Our world has a remarkable capacity for rebalancing itself — Newton’s third law tells us that every action has an equal and opposite reaction. And the comparable rule I see in business is that every new opportunity creates a threat, and vice versa. So while the digital era is opening up powerful new opportunities to reinvent business models and transform customer interactions, it is also exposing companies to significant new risks.
Cybersecurity is one obvious example. Businesses are subject to ever more complex cyber attacks, which CIOs have to help figure out how to ward off.
And related to this is the issue of brand reputation. CIOs are being put under pressure by regulators to go public about any security lapses that occur. As businesses increasingly become custodians of consumer data, those who develop a reputation for leaking or improperly sharing information will face a major loss of brand equity.
In some sectors, there are a number of other risks, such as new tax and regulatory requirements. As they rush to catch up with the digital revolution and to implement proper safeguards, governments — especially those within the EU — are introducing a plethora of new laws on tax, privacy, data handling and other issues. And they are setting steep fines for those who fail to comply.
To retain control in a digital era, CIOs must successfully manage these risks by putting effective rules and processes in place. In essence, they must set out sound digital governance. Such governance is a vital — albeit often underappreciated — element of a CIO’s role in developing the business, and it is something that can serve to give CIOs a voice at the boardroom table (see pages 23–25 of our Born to be digital report for more).
So what does building a digital governance framework involve? CIOs need to think about the following questions:
- Are you leading from the front on digital? Any approach to digital governance will be completely undermined if it’s not given your backing and authority. Make sure it’s given the relevant attention from the outset.
- Have you set out a strategy for digital? Make sure you understand the core objectives you’re trying to achieve from more robust governance. Are they in line with the firm’s wider aims and its regulatory responsibilities?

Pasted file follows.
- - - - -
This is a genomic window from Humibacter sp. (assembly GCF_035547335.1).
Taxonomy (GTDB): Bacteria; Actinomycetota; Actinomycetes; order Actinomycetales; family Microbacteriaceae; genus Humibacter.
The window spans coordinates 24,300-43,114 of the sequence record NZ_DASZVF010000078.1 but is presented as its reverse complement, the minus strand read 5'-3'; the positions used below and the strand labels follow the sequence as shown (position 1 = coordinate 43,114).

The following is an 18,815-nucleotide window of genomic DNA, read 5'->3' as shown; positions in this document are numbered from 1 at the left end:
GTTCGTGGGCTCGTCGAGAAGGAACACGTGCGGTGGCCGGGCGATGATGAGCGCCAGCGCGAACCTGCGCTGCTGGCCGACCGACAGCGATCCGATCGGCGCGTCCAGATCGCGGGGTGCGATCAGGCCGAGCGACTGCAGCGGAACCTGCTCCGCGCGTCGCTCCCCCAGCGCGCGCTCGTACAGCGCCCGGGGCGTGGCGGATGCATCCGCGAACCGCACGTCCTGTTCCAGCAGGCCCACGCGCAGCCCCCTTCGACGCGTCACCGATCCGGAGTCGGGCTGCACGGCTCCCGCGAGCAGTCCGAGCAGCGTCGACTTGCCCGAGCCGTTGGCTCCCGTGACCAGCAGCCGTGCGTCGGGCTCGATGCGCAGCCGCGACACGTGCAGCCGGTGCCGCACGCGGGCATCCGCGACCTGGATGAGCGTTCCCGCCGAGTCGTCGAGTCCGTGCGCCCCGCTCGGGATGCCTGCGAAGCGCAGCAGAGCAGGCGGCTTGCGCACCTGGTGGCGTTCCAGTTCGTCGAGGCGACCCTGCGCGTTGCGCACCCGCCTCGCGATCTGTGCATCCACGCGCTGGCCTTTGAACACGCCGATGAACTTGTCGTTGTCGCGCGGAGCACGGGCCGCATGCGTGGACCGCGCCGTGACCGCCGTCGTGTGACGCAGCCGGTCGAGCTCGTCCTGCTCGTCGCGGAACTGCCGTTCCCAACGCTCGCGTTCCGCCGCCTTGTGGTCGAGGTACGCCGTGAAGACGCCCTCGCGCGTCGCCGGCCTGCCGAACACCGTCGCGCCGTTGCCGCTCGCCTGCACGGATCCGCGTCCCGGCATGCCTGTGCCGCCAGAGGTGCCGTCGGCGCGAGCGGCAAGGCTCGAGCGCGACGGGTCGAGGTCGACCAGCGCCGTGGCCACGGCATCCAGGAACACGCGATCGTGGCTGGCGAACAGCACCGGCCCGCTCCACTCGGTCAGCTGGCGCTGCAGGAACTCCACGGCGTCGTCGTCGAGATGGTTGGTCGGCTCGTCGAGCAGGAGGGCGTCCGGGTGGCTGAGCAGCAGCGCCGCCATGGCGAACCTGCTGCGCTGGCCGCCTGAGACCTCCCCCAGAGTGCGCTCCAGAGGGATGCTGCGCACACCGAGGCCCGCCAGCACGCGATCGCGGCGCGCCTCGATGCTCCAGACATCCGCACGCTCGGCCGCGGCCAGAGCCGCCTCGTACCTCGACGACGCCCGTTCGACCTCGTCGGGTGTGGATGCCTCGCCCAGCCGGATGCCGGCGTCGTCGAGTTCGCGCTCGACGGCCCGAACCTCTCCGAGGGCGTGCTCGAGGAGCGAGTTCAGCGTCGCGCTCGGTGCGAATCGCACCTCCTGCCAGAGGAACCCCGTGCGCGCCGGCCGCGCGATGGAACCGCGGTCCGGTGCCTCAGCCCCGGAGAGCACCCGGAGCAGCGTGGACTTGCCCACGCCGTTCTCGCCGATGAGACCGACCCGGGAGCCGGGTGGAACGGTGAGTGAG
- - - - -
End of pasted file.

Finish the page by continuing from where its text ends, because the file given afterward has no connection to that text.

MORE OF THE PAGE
- Have you put the right people in the right places? This is about your core operating model, and ensuring that you’ve worked out the right approach to building your digital team — whether that is a centralized core function, or whether you take a decentralized approach across the business, or some other hybrid approach.
- How well have you upgraded the organization’s skillset? Digital technology requires new skills and expertise, much of which may still only just be emerging in your business. Work out what capability you’ve got in place, and what you’ll need to bring on board.
- Have you set out the rules of engagement on digital? To be successful, you’ll need to map out the procedures, policies and standards that need to be applied to digital technology. This task can often overlap with the COO’s agenda, which could make for a timely partnership.
- What have you done to build a culture of digital? There’s likely to be great enthusiasm already about digital technology across the business, not least within sales and marketing. Be sure to tap this enthusiasm — and make it part of the business culture.
You may already have basic answers to these questions in place. But, as with any foundational work, the more solid the base, the stronger the structure that will follow. I certainly don’t blame today’s CIOs for focusing their energies primarily on avoiding digital risks, but there is an urgent need for them to view digital governance as an opportunity to demonstrate leadership and vision — and to win new plaudits from the board. Have you done enough on this? Let us know about your experiences in the comment section below.